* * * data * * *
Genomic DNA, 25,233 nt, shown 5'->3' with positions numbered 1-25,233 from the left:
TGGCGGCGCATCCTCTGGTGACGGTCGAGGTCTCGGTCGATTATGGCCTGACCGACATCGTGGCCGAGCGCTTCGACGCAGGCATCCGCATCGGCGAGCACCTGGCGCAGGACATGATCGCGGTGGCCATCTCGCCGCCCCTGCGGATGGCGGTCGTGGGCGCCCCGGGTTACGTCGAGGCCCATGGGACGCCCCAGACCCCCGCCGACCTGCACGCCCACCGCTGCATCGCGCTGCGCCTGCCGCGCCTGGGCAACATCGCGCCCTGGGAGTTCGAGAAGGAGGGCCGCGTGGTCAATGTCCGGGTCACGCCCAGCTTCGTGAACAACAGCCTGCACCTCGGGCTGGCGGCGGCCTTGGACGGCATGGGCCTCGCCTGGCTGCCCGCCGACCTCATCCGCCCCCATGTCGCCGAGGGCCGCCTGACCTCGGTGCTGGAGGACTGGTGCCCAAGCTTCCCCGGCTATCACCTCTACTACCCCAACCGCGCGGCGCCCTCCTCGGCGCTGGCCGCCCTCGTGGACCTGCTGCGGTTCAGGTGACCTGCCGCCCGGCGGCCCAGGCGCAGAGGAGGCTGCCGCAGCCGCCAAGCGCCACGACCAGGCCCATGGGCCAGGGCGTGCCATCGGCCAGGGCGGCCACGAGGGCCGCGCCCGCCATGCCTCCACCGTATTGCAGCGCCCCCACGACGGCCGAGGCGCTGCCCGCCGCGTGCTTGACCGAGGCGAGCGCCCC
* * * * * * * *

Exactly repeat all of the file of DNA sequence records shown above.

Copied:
Genomic DNA, 25,233 nt, shown 5'->3' with positions numbered 1-25,233 from the left:
TGGCGGCGCATCCTCTGGTGACGGTCGAGGTCTCGGTCGATTATGGCCTGACCGACATCGTGGCCGAGCGCTTCGACGCAGGCATCCGCATCGGCGAGCACCTGGCGCAGGACATGATCGCGGTGGCCATCTCGCCGCCCCTGCGGATGGCGGTCGTGGGCGCCCCGGGTTACGTCGAGGCCCATGGGACGCCCCAGACCCCCGCCGACCTGCACGCCCACCGCTGCATCGCGCTGCGCCTGCCGCGCCTGGGCAACATCGCGCCCTGGGAGTTCGAGAAGGAGGGCCGCGTGGTCAATGTCCGGGTCACGCCCAGCTTCGTGAACAACAGCCTGCACCTCGGGCTGGCGGCGGCCTTGGACGGCATGGGCCTCGCCTGGCTGCCCGCCGACCTCATCCGCCCCCATGTCGCCGAGGGCCGCCTGACCTCGGTGCTGGAGGACTGGTGCCCAAGCTTCCCCGGCTATCACCTCTACTACCCCAACCGCGCGGCGCCCTCCTCGGCGCTGGCCGCCCTCGTGGACCTGCTGCGGTTCAGGTGACCTGCCGCCCGGCGGCCCAGGCGCAGAGGAGGCTGCCGCAGCCGCCAAGCGCCACGACCAGGCCCATGGGCCAGGGCGTGCCATCGGCCAGGGCGGCCACGAGGGCCGCGCCCGCCATGCCTCCACCGTATTGCAGCGCCCCCACGACGGCCGAGGCGCTGCCCGCCGCGTGCTTGACCGAGGCGAGCGCCCC